... India's fast-food industry is expanding at the rate of 40% every year. India ranks 10 th in the fast food per capita spending, and it is 2.1% of expenditure in annual total spending (Ashakiran et al., 2012) [1] . In recent times, the fast food industry is adapted to Indian food requirement and is growing very fast. ...
... Low levels of calcium and magnesium is also found in the fast foods. Therefore experts attributed the current childhood obesity epidemic to fast foods (Ashakiran and Deepthi, 2012) [1] . The association between body weight and health has received considerable attention and has major potential public health implications. ...
... The energy density of fast foods had been found to be more than twice the recommended daily allowance for children (Printice and Jebb, 2003). The increased childhood obesity has led to increase in life-threatening conditions particularly non communicable diseases in developing countries (Ashakiran andDeepthi, 2012, Jaisheeba et al., 2012). Dental cavities another common ailment in school children can result due to dense sugar content in fast foods (Nisar et al., 2009). ...
... Low levels of calcium and magnesium is also found in the fast foods. Therefore experts attributed the current childhood obesity epidemic to fast foods (Ashakiran and Deepthi, 2012). ...
... Many developing countries with a tendency towards Western dietary culture go away from traditional and local diets [6]. Healthy foods with nutrients have been replaced by new foods called fast foods [9]. Fast food is the food prepared and consumed outside and often in fast food restaurants [10]. ...
... Fast food is often highly processed and prepared in an industrial fashion, i.e., with standard ingredients and methodical and standardized cooking and production methods [10]. In fast food, vitamins, minerals, fiber and amino acids are low or absent but energy is high [9]. Fast food consumption has increased dramatically in the last 30 years in European and American countries [11]. ...
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Background Today, with the advancement of science, technology and industry, people’s lifestyles such as the pattern of people’s food, have changed from traditional foods to fast foods. The aim of this survey was to examine and identify factors influencing intent to use fast foods and behavior of fast food intake among students based on the theory of planned behavior (TPB). Methods A cross-sectional study was conducted among 229 university students. The study sample was selected and entered to the study using stratified random sampling method. Data were collected using a four-part questionnaire including Participants’ characteristics, knowledge, the TPB variables, and fast food consumption behavior. The study data were analyzed in SPSS software (version 16.0) using descriptive statistics (frequencies, Means, and Standard Deviation) and inferential statistics (t-test, Chi-square, correlation coefficient and multiple regressions). Results The monthly frequency of fast food consumption among students was reported 2.7 times. The TPB explained 35, 23% variance of intent to use fast food and behavior of fast food intake, respectively. Among the TPB variables, knowledge ( r = .340, p < 0.001) and subjective norm ( r = .318, p < 0.001) were known as important predictors of intention to consume fast foods - In addition, based on regression analyses, intention ( r = .215, p < 0.05), perceived behavioral control ( r = .205, p < 0.05), and knowledge ( r = .127, p < 0.05) were related to fast food consumption, and these relationships were statistically significant. Conclusions The current study showed that the TPB is a good theory in predicting intent to use fast food and the actual behavior. It is supposed that health educators use from the present study results in designing appropriate interventions to improve nutritional status of students.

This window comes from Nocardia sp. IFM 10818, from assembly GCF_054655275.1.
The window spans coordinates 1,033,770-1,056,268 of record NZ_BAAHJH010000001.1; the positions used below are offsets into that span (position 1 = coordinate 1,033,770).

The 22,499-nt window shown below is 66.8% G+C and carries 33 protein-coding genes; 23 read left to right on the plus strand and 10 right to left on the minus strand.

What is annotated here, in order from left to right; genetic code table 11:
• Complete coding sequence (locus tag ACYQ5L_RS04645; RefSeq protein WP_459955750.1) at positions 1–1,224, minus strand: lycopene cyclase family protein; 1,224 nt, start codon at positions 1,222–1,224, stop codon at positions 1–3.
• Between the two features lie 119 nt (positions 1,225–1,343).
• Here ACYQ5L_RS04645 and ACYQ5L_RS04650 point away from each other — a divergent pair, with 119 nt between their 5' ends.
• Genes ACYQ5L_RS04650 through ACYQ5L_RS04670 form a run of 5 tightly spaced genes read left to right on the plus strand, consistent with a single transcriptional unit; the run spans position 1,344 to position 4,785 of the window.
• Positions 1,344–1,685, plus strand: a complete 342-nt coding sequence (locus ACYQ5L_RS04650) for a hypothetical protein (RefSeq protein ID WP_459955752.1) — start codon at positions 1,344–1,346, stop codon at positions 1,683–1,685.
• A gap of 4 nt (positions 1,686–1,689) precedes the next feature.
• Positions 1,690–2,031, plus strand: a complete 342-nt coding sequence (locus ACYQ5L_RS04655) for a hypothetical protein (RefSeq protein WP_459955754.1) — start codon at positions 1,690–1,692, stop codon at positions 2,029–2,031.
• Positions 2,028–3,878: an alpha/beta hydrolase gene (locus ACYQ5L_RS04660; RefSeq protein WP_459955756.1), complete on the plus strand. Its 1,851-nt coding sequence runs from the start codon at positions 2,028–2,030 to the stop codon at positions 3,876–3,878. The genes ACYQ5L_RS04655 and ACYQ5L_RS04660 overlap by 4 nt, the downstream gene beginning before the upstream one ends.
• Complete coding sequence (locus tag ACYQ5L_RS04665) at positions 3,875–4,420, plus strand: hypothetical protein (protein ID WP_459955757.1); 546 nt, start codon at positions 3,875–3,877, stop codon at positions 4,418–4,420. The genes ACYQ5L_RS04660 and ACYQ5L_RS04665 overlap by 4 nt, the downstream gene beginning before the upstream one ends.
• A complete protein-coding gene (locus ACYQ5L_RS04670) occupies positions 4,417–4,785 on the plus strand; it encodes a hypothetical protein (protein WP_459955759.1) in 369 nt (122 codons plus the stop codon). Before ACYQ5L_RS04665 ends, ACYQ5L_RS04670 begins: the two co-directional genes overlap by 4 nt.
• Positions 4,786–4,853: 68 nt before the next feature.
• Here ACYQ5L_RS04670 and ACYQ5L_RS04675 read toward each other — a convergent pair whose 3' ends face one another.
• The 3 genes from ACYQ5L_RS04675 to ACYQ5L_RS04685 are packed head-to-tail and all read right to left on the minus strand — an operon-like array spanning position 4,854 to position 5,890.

... The global picture of lifestyle-related diseases indicates a continuous surge in obesity, diabetes, high blood pressure, and cardiac issues (World Health Organization, 2020). These can be traced to lack of physical activity, ever-increasing fast foods eatery chains, and the complex nature of work-life balance brought by the demands of today's corporate operational architecture (Ashakiran & Deepthi, 2012). The World Health Organization (WHO), for example, estimates that in the next ten decades, there will be a 40% surge in the already existing 1.6 billion overweight adults across the world (World Health Organization, 2020). ...
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... The global picture of lifestyle-related diseases indicates a continuous surge in obesity, diabetes, high blood pressure, and cardiac issues (World Health Organization, 2020). These can be traced to lack of physical activity, ever-increasing fast foods eatery chains, and the complex nature of work-life balance brought by the demands of today's corporate operational architecture (Ashakiran & Deepthi, 2012). The World Health Organization (WHO), for example, estimates that in the next ten decades, there will be a 40% surge in the already existing 1.6 billion overweight adults across the world (World Health Organization, 2020). ...